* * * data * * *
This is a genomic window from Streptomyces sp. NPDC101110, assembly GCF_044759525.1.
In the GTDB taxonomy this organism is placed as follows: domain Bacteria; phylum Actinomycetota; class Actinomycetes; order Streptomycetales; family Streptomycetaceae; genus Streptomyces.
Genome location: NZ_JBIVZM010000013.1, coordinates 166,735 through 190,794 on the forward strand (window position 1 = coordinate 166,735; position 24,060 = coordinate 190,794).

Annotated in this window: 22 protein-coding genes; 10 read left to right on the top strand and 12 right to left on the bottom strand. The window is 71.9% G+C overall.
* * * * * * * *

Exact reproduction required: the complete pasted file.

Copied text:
This is a genomic window from Streptomyces sp. NPDC101110, assembly GCF_044759525.1.
In the GTDB taxonomy this organism is placed as follows: domain Bacteria; phylum Actinomycetota; class Actinomycetes; order Streptomycetales; family Streptomycetaceae; genus Streptomyces.
Genome location: NZ_JBIVZM010000013.1, coordinates 166,735 through 190,794 on the forward strand (window position 1 = coordinate 166,735; position 24,060 = coordinate 190,794).

Annotated in this window: 22 protein-coding genes; 10 read left to right on the top strand and 12 right to left on the bottom strand. The window is 71.9% G+C overall.